The Age of Outrage
Values-based Action and the positive power of public protest

Sopow, Eli
Publisher:  Mediascope International Inc.
Year Published:  1997
Pages:  270pp   ISBN:  0-9695834-2-7
Resource Type:  Book
Cx Number:  CX11582

Based on direct experience and extensive research including law enforcement reports, public opinion surveys, and ongoing scanning and anaylysis of news and Internet sources, this book reveals the six key values-symbols that trigger public fear and create political and corporate change.

Eli Sopow's The Age of Outrage: Values-Based Action and the Positive Power of Public Action discusses the methods individuals and groups can harness to fight against governments, corporations and institutions slow to respond to calls for social, political or environmental change. Sopow's work focuses on the power of the baby boom generation, believing they represent the best educated population in history with the most extensive communication tools. Growing up in the post-war decades, Sopow explains how the baby boom generation fought for civil rights, protested against war and demanded their politicians live up to the expectations of the people. Writing in the 1990s, he believes that with "The convergence of the dominant baby boom population with instant global communications and disillusionment with established institutions", a movement has been created, deemed "the be-generation." "The rallying call of the be-generation" explains Sopow, "is to be active, be involved, be inquiring, and be demanding in creating positive change with respect to social, economic, political, and environment issues." The Age of Outrage provides readers with a guide to be involved in the big decisions by organizing value based pressure groups to voice opinions and objections. With proper planning, Sopow reveals how well-organized citizens' groups, "using their powerful tools of outrage to demand far-reaching structural change" have impacted the ways corporations and governments make decisions. Business practices and ethics must be conducive with public opinion. With determination and persistence, The Age of Outrage calls for readers to "be informed, be outraged, and be engaged in demanding change."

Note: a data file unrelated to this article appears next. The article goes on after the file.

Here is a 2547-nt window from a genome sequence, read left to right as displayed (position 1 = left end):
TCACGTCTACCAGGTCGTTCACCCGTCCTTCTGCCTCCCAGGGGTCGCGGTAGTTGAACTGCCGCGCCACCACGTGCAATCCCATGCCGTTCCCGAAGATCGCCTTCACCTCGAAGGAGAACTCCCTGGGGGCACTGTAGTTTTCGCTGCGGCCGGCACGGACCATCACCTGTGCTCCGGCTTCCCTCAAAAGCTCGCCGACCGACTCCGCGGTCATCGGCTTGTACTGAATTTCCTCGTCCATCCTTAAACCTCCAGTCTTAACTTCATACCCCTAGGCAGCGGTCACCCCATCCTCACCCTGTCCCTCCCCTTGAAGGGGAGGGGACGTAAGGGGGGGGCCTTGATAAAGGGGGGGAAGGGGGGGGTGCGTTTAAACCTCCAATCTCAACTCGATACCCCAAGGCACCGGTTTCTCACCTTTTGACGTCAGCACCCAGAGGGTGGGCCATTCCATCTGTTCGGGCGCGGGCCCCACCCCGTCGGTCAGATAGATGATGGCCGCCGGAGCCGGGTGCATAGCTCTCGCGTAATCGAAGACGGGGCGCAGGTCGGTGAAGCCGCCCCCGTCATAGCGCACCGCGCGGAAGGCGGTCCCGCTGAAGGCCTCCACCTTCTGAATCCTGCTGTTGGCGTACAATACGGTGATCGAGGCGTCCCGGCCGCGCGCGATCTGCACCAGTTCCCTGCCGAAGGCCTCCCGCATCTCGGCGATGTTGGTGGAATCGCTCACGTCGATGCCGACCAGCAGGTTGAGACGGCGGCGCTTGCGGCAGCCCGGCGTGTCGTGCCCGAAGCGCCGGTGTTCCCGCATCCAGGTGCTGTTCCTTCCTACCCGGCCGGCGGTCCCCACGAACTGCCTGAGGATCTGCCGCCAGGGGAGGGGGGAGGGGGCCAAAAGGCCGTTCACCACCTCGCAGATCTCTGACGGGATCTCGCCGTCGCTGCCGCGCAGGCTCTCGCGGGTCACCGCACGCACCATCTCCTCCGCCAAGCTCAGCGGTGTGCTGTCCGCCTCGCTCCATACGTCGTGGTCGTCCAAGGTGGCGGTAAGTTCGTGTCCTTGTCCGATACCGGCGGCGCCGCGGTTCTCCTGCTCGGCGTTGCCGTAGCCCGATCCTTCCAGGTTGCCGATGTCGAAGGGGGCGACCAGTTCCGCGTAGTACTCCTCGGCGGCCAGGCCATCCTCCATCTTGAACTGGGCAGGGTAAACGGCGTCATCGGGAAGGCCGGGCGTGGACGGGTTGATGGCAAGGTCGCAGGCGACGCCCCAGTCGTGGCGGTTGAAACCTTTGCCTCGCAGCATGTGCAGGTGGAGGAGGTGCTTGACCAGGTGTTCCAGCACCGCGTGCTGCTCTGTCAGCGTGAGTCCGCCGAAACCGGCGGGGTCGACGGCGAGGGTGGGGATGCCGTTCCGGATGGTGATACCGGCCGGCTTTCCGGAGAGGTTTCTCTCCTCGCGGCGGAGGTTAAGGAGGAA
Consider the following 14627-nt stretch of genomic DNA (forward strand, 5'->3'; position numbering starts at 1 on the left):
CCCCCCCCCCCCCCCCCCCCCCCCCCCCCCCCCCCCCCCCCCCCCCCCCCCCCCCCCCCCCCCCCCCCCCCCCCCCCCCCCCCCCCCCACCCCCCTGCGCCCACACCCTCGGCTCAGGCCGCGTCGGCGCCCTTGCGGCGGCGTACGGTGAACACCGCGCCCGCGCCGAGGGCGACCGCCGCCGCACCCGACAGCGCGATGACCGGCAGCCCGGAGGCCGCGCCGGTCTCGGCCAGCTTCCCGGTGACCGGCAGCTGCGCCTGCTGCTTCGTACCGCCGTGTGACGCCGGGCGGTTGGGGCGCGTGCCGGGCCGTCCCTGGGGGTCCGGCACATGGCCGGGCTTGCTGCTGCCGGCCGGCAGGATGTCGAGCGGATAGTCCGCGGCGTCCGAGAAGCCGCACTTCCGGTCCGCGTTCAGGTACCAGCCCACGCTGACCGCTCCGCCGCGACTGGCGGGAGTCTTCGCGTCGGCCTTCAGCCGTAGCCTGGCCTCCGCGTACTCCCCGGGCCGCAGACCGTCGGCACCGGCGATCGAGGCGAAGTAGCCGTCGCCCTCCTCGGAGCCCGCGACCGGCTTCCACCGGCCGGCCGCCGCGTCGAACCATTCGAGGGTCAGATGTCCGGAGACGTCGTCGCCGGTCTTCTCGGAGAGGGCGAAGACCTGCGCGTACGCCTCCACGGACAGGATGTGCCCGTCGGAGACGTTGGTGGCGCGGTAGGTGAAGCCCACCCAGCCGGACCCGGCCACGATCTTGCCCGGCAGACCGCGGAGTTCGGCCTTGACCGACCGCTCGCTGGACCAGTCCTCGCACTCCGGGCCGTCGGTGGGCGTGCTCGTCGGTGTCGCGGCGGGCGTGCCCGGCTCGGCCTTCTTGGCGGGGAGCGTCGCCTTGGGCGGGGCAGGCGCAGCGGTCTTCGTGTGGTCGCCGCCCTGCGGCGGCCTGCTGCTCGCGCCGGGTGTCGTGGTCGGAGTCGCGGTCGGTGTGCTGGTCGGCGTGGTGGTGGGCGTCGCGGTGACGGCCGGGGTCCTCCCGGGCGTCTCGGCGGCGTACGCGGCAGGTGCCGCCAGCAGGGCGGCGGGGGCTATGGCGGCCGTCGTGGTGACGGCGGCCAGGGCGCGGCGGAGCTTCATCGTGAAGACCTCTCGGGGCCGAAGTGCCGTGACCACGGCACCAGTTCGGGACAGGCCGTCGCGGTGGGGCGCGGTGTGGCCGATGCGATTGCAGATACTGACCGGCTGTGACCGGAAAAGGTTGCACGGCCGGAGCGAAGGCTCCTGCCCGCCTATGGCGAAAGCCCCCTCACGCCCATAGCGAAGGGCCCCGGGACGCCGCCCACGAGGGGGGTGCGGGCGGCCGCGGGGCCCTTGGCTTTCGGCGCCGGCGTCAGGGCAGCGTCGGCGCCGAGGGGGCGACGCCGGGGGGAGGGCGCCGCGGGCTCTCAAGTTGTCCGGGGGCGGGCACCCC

[Abstract by William Stevenson]

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